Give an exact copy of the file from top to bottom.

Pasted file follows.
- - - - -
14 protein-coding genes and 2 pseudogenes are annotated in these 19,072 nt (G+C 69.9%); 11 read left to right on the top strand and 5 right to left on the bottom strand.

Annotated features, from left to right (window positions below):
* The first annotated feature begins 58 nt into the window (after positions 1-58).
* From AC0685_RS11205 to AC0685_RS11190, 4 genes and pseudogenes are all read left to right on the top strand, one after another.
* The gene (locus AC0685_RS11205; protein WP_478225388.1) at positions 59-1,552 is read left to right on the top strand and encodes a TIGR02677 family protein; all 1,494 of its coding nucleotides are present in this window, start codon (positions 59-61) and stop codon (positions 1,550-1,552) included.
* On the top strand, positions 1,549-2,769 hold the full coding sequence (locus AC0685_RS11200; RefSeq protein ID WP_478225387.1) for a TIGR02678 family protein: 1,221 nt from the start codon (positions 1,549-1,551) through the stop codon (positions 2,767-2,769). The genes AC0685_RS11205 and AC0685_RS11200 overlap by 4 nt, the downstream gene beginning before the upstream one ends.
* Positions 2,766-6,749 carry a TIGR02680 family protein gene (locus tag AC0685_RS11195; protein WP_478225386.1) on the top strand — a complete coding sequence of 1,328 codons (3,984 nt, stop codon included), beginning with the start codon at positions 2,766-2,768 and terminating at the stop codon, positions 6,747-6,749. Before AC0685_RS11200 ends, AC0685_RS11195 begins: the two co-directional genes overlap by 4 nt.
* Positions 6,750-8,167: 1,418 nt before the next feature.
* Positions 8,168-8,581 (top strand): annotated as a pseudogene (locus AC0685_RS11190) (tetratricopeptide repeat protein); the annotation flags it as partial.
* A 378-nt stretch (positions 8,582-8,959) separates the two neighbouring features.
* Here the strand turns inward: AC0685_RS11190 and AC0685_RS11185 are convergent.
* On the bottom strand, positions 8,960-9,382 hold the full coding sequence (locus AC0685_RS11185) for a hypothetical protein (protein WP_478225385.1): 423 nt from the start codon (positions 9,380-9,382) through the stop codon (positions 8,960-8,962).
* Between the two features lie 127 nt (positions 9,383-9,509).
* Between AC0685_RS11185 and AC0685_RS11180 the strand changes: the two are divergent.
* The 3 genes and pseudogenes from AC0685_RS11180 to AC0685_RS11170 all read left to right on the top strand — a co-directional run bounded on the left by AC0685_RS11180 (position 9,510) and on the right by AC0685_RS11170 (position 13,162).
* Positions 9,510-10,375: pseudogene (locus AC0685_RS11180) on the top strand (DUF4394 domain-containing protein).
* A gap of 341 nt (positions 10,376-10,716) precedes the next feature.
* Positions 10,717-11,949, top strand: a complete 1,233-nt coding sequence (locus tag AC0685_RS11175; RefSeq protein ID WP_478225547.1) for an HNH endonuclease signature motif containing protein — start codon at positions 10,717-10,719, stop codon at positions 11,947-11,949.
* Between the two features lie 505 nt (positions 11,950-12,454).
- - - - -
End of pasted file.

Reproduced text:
14 protein-coding genes and 2 pseudogenes are annotated in these 19,072 nt (G+C 69.9%); 11 read left to right on the top strand and 5 right to left on the bottom strand.

Annotated features, from left to right (window positions below):
* The first annotated feature begins 58 nt into the window (after positions 1-58).
* From AC0685_RS11205 to AC0685_RS11190, 4 genes and pseudogenes are all read left to right on the top strand, one after another.
* The gene (locus AC0685_RS11205; protein WP_478225388.1) at positions 59-1,552 is read left to right on the top strand and encodes a TIGR02677 family protein; all 1,494 of its coding nucleotides are present in this window, start codon (positions 59-61) and stop codon (positions 1,550-1,552) included.
* On the top strand, positions 1,549-2,769 hold the full coding sequence (locus AC0685_RS11200; RefSeq protein ID WP_478225387.1) for a TIGR02678 family protein: 1,221 nt from the start codon (positions 1,549-1,551) through the stop codon (positions 2,767-2,769). The genes AC0685_RS11205 and AC0685_RS11200 overlap by 4 nt, the downstream gene beginning before the upstream one ends.
* Positions 2,766-6,749 carry a TIGR02680 family protein gene (locus tag AC0685_RS11195; protein WP_478225386.1) on the top strand — a complete coding sequence of 1,328 codons (3,984 nt, stop codon included), beginning with the start codon at positions 2,766-2,768 and terminating at the stop codon, positions 6,747-6,749. Before AC0685_RS11200 ends, AC0685_RS11195 begins: the two co-directional genes overlap by 4 nt.
* Positions 6,750-8,167: 1,418 nt before the next feature.
* Positions 8,168-8,581 (top strand): annotated as a pseudogene (locus AC0685_RS11190) (tetratricopeptide repeat protein); the annotation flags it as partial.
* A 378-nt stretch (positions 8,582-8,959) separates the two neighbouring features.
* Here the strand turns inward: AC0685_RS11190 and AC0685_RS11185 are convergent.
* On the bottom strand, positions 8,960-9,382 hold the full coding sequence (locus AC0685_RS11185) for a hypothetical protein (protein WP_478225385.1): 423 nt from the start codon (positions 9,380-9,382) through the stop codon (positions 8,960-8,962).
* Between the two features lie 127 nt (positions 9,383-9,509).
* Between AC0685_RS11185 and AC0685_RS11180 the strand changes: the two are divergent.
* The 3 genes and pseudogenes from AC0685_RS11180 to AC0685_RS11170 all read left to right on the top strand — a co-directional run bounded on the left by AC0685_RS11180 (position 9,510) and on the right by AC0685_RS11170 (position 13,162).
* Positions 9,510-10,375: pseudogene (locus AC0685_RS11180) on the top strand (DUF4394 domain-containing protein).
* A gap of 341 nt (positions 10,376-10,716) precedes the next feature.
* Positions 10,717-11,949, top strand: a complete 1,233-nt coding sequence (locus tag AC0685_RS11175; RefSeq protein ID WP_478225547.1) for an HNH endonuclease signature motif containing protein — start codon at positions 10,717-10,719, stop codon at positions 11,947-11,949.
* Between the two features lie 505 nt (positions 11,950-12,454).